Friday, 6 April 2012

Language World 2012: “Achievement and Challenge” One Year on-How to get the most of OFSTED, Elaine Taylor

Elaine Taylor gave a very thorough update of the situation of languages in school from an OFSTED perspective.
Primary Schools
50 schools were inspected for last report. All schools had some language provision of some kind.
Many examples of good practice were observed including the following:
Students were observed developing their reading and writing skills-single words and copywriting skills at sentence level.
Students were given some opportunities to be creative and use their reference skills.
Students were taught to use text to support speaking and used familiar stories to develop both their speaking and writing skills.
Display was used in a very imaginative way to support the learning of languages eg what can be done in the local park. The display was often actively used by students as reference material.
ICT Software was used to encourage creativity  eg. Comic life software to encourage writing through designing comic strips in the foreign language although there were sometimes issues  to consolidate skills due to a lack of time dedicated to languages.
A wide range of resources was used integrating the many topics taught in primary schools  e.g. Recipes, ww2, cartoons …
Many schools had applied for the International School Award, which meant that there was often a clear focus on developing students’ cultural awareness for enrichment and extra-curricular activities.  ICT was used to research festivals and display authentic materials.
Initiatives like international days or weeks/ language of the month were very popular with students and real opportunities to widen students’ horizons.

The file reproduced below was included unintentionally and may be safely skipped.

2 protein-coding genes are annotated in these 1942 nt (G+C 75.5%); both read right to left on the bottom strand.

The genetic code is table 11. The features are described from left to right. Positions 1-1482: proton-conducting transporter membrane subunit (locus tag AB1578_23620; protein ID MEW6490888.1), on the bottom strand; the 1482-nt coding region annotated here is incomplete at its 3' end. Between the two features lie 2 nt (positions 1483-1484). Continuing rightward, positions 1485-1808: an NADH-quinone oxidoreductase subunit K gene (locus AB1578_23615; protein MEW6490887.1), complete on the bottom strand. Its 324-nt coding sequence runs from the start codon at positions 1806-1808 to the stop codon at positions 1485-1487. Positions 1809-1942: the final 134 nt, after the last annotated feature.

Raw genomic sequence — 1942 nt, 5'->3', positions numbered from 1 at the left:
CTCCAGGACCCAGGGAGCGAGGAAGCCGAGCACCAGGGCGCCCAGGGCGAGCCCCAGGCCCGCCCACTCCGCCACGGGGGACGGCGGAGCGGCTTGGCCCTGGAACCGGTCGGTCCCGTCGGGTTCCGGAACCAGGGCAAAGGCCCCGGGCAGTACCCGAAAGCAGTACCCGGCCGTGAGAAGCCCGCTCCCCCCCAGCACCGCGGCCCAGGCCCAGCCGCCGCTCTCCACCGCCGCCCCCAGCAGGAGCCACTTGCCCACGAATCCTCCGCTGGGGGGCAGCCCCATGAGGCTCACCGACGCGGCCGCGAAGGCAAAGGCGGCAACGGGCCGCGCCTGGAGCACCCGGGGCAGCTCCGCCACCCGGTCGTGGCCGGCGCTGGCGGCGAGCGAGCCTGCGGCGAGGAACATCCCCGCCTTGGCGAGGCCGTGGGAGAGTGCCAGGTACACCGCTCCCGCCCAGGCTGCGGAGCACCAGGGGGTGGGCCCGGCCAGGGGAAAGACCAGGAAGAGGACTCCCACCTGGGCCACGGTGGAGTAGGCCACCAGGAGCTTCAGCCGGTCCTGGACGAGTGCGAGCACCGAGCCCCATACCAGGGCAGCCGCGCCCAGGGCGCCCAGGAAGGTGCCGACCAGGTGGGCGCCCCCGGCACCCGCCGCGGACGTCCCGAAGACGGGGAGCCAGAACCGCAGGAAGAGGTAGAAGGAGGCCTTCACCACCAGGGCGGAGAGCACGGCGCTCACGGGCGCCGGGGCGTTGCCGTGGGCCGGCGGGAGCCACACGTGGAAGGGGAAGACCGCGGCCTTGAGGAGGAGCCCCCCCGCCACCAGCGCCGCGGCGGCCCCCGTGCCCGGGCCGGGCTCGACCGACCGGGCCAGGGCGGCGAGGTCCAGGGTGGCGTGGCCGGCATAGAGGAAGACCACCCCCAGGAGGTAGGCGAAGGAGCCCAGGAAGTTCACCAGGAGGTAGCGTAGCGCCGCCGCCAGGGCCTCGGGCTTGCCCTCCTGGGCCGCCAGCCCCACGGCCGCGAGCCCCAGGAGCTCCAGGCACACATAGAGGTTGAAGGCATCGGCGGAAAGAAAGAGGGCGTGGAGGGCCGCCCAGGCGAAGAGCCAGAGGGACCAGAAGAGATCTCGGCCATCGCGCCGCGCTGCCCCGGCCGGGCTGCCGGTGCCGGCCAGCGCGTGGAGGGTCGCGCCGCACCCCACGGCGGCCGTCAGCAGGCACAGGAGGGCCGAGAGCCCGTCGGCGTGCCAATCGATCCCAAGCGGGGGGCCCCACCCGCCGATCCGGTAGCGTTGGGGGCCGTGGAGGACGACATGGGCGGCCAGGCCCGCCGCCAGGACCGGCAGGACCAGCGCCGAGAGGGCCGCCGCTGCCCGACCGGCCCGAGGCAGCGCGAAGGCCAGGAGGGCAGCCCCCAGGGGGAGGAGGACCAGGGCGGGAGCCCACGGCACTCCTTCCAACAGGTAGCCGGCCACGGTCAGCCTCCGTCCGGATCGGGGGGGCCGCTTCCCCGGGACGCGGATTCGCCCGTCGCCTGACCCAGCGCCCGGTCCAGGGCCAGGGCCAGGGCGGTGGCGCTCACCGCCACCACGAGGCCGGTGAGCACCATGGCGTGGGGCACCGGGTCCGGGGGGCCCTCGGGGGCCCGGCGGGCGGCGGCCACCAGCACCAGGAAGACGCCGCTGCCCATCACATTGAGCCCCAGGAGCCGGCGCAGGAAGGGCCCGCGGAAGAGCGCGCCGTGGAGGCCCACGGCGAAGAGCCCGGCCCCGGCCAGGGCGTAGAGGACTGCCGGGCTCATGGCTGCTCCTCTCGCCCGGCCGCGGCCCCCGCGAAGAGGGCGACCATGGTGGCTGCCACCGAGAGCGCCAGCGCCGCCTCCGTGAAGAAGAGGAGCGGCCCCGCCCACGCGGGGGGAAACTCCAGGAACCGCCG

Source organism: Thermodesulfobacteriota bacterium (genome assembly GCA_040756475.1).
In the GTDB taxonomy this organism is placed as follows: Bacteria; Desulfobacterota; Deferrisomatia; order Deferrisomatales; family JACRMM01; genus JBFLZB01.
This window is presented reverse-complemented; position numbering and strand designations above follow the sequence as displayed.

Cross curricular projects in primary schools were developed in a natural way e.g. Christopher Columbus and origin of Spanish in America with Intercultural Understanding  built into lessons from the start.
Secondary schools
Lessons observed were at Ks3 and ks4 mostly as there are very  few opportunities to observe  ks5 lessons.
There was a very mixed picture about Target-Language use and often a need for an agreed Faculty policy. When Target-Language use was good, it was explicitly planned for and expected to be used by all members of staff.  However, general expectations of Target-Language use by students were still too low.
Good use of Interactive White Board was observed as well as motivating use of microphones and mobile phones.
Some successful activities were observed to encourage spontaneous talk with dice to support choice of activities.
Text was used well to support speaking when there was a strong emphasis on the sound/ spelling link but students were seen to be too over-reliant on text for their speaking.
There was also some good use of video clips to engage students including the use of authentic materials like songs. There was generally a good use of the Internet to support the development of Intercultural Understanding as well as effective support from members of the community and Foreign Language Assistants.
An example of a successful activity was a search for a school website in the target language country.  Students had then to introduce that school to other students in the class in the target language.
Commercials on drug/ alcohol abuse were also used successfully and adapted in the target language (subtitling or dubbing)
Cross-curricular projects were an effective way to motivate students e.g. Linguavision: phonics and music y7-13 with feeder primaries and partner schools voting for the best performance.
Good language lessons encouraged students to work collaboratively.
There were some issues building on the work done at primary due to the uncertain future of Primary MFL and the high number of different feeder primary students received by some secondary schools.
The key approach was to " revisit not repeat" but this was often hindered by a lack of specific data passed on to the secondary MFL teachers.
Examples of reports from subject visits are now available on the OFSTED website in the “Our Expert knowledge” section. There is also a link to useful references such as the  subject specific grade descriptors. Some guidance for non-specialists observing MFL lesson will also be uploaded in the very near future.

No comments: